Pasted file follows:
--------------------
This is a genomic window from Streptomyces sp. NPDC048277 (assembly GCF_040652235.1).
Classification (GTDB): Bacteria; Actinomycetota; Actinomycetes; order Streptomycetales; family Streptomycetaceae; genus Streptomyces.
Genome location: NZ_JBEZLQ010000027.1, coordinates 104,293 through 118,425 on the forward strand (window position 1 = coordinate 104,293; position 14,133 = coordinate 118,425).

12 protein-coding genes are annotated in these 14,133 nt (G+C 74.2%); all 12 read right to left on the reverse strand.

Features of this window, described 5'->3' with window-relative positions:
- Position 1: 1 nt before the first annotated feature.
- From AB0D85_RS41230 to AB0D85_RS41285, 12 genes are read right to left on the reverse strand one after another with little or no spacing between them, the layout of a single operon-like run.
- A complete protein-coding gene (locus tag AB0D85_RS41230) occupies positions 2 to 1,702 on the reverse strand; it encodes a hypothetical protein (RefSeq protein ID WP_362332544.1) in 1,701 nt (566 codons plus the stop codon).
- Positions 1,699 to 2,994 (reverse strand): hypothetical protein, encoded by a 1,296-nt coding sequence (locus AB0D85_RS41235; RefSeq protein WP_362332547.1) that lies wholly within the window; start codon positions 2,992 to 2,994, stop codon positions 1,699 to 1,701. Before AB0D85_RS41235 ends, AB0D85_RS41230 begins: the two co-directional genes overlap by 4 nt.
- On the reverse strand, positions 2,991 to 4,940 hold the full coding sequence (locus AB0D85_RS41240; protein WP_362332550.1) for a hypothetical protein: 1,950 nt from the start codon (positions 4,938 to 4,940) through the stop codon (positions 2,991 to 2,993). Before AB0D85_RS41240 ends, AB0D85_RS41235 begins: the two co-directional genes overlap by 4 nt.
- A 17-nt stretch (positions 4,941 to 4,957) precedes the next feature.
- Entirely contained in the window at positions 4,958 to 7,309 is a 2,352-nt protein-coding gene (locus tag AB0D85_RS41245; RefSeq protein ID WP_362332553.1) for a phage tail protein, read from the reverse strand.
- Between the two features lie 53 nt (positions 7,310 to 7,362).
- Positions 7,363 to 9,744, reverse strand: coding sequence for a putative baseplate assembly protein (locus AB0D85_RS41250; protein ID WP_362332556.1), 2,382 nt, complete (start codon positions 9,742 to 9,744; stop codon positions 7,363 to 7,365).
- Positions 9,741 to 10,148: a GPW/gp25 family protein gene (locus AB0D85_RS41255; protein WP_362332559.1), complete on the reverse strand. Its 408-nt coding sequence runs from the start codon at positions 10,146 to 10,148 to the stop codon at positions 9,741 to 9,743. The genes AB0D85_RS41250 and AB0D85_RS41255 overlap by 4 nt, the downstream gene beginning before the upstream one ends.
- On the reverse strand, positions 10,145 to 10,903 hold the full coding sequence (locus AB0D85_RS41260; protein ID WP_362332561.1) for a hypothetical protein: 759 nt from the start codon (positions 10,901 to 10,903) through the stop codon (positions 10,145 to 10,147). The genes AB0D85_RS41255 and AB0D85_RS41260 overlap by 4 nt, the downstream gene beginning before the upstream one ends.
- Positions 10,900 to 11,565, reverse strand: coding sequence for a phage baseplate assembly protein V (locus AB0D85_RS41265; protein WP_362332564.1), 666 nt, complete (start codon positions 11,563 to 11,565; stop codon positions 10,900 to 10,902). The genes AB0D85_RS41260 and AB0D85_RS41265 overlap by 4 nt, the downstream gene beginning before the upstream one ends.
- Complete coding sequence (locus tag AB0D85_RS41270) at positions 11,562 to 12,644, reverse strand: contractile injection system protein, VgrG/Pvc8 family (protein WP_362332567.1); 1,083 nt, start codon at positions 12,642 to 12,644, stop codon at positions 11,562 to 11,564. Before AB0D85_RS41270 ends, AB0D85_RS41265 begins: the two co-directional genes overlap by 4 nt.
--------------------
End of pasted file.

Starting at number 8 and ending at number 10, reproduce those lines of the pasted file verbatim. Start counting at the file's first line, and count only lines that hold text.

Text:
- A complete protein-coding gene (locus tag AB0D85_RS41230) occupies positions 2 to 1,702 on the reverse strand; it encodes a hypothetical protein (RefSeq protein ID WP_362332544.1) in 1,701 nt (566 codons plus the stop codon).
- Positions 1,699 to 2,994 (reverse strand): hypothetical protein, encoded by a 1,296-nt coding sequence (locus AB0D85_RS41235; RefSeq protein WP_362332547.1) that lies wholly within the window; start codon positions 2,992 to 2,994, stop codon positions 1,699 to 1,701. Before AB0D85_RS41235 ends, AB0D85_RS41230 begins: the two co-directional genes overlap by 4 nt.
- On the reverse strand, positions 2,991 to 4,940 hold the full coding sequence (locus AB0D85_RS41240; protein WP_362332550.1) for a hypothetical protein: 1,950 nt from the start codon (positions 4,938 to 4,940) through the stop codon (positions 2,991 to 2,993). Before AB0D85_RS41240 ends, AB0D85_RS41235 begins: the two co-directional genes overlap by 4 nt.